Do you remember when you first had your heart broken?
Was he or she the love of your life? Was it love at first sight when you first saw him or her? Was he or she the most beautiful creature you had ever seen? And at the same time, the cruelest for breaking your heart?
I can’t really say that I’ve ever had my heart broken. I mean, I guess when I found out that I was half Johnny Depp’s age. Or any time that I go into the kitchen, and there are no salt and vinegar chips. And I’ve certainly experienced the acute pain of an unrequited crush (and the elation of a requited one).
Of course, none of this has stopped me from wanting to have my heart broken. I know, that’s like writing “get run over by a car” on your bucket list. But think about it. It’s sort of a rite of passage, isn’t it? You can cry and sing along to really depressing songs. You can indulge and eat whatever you’d like and watch movies in your pajamas. And the best part? No one looks at you weird. No. They bring you more ice cream. They comfort you and spend time with you. Or at least, this is the picture that the movies paint for us.
But there’s another reason that it is important to sometimes be broken-hearted: it makes you all the more stronger. How do I know this cliche is true? Because I realized it while ripping up a Post-It note today. Yes, if you thought I had gone off the deep end before, then you are in for a longer dip now.
Today, I used a Post-It note, as one does, and as is the case with this infernal invention, it had lost its stickiness within about three seconds of my placing it onto a surface. I wanted to discard it. But I didn’t want anyone rifling through my trash to look at it later (because I’m obviously paranoid and self-important). So, I ripped it. It was quite satisfying, actually. It split almost in perfect halves. So, I did it again. And again. And again. Until finally, I was unable to rip the pieces anymore. (No doubt you’ve heard a similar story about it being incredibly easy to break a single stick but incredibly hard to break a bundle of them.)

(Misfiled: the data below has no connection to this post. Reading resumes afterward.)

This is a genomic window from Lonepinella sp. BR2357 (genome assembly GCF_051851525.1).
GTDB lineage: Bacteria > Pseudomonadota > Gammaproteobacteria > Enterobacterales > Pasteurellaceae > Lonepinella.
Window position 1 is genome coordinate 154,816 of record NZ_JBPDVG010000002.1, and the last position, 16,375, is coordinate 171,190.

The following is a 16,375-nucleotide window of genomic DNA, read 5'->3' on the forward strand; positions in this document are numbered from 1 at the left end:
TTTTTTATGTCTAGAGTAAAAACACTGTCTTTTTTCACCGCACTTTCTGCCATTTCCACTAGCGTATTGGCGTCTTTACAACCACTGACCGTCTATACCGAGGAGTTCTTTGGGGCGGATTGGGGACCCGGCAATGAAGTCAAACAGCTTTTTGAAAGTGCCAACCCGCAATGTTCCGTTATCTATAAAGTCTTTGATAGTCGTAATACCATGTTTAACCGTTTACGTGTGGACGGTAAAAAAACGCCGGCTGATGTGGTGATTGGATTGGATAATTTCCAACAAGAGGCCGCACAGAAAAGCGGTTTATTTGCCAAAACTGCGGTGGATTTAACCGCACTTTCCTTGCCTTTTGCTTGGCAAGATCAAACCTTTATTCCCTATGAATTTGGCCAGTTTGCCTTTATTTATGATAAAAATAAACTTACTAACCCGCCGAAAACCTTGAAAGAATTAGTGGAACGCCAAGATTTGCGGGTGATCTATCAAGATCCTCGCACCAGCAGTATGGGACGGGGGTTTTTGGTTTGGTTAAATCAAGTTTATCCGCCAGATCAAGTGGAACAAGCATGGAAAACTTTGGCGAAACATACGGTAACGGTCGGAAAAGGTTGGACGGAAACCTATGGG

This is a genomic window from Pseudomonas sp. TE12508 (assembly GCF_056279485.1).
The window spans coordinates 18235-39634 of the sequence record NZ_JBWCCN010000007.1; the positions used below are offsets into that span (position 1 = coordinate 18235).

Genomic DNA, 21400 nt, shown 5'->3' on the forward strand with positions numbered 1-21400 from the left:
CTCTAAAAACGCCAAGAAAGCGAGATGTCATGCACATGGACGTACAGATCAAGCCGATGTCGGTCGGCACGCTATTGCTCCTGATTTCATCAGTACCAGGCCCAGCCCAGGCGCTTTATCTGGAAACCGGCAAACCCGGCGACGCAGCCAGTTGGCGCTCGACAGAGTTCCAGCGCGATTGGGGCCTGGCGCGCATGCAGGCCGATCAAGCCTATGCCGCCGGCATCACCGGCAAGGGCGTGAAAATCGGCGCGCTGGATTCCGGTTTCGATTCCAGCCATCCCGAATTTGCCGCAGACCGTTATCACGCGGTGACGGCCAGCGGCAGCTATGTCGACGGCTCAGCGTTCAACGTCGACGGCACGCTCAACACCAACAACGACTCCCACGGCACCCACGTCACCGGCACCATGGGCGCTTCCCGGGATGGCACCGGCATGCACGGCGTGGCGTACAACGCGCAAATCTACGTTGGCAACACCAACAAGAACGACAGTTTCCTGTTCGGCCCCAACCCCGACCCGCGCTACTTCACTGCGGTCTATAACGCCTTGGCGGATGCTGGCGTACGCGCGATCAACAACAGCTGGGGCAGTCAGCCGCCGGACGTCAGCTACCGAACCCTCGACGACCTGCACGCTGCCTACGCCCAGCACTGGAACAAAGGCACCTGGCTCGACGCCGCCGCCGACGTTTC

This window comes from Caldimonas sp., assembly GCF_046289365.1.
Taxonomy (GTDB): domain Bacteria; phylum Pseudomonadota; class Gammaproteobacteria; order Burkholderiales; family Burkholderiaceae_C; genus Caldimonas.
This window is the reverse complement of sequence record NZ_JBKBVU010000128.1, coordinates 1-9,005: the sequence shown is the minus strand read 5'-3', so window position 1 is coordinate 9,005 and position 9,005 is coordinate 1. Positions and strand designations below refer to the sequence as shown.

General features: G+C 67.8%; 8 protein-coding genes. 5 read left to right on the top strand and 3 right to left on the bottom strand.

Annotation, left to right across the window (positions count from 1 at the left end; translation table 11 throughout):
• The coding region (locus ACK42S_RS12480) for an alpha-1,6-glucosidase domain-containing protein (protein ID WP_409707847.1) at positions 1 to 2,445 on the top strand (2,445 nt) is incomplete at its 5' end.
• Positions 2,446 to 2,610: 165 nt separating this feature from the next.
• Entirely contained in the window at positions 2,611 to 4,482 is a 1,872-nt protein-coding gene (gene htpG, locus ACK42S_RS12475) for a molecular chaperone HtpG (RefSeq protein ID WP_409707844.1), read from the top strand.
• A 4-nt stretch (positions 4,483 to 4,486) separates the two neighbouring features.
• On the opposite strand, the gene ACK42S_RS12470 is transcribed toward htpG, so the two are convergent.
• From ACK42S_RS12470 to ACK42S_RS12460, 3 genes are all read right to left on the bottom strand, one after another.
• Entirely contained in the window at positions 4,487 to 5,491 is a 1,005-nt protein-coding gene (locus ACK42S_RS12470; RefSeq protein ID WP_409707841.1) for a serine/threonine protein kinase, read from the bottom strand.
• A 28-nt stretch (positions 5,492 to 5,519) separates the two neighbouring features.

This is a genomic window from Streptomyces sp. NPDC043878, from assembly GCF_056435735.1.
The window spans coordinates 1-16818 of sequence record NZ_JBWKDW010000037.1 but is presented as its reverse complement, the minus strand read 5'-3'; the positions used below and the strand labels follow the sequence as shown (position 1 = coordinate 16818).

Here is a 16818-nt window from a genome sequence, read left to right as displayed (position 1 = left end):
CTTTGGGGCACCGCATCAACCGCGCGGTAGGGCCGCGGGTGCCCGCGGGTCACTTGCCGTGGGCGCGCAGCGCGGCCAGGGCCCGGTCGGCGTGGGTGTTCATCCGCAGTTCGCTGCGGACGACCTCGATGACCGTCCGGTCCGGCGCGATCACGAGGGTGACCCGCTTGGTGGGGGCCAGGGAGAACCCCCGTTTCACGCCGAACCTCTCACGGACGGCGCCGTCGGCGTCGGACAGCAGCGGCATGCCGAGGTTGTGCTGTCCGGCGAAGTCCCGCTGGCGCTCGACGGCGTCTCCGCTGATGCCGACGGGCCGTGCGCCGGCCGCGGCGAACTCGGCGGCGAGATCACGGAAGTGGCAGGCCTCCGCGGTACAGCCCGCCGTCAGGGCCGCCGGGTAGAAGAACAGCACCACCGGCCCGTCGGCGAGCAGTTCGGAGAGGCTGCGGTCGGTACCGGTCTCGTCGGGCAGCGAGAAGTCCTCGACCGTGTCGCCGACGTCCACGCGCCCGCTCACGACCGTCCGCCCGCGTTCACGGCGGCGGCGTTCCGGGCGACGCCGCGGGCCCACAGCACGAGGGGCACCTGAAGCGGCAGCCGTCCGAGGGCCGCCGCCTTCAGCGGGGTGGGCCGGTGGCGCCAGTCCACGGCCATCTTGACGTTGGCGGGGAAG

My fun was over with the sticky note at this point, but it did get me thinking. Maybe, just maybe, when we’re torn apart, ripped into tiny, tiny pieces, made less than whole, we become stronger, more resistant to damage.
While I don’t know from experience, I can almost assure you that this is the same case with a broken heart. It isn’t that its cracks and fractures make it vulnerable to more destruction. Rather, they fortify it. The heart defends itself with its own undoing.
So, I recommend getting your heart broken as many times as you can. Do you know why? Because it means that you felt something. And it made you stronger. That is something no one can take away from you, and it is something that you can’t teach yourself.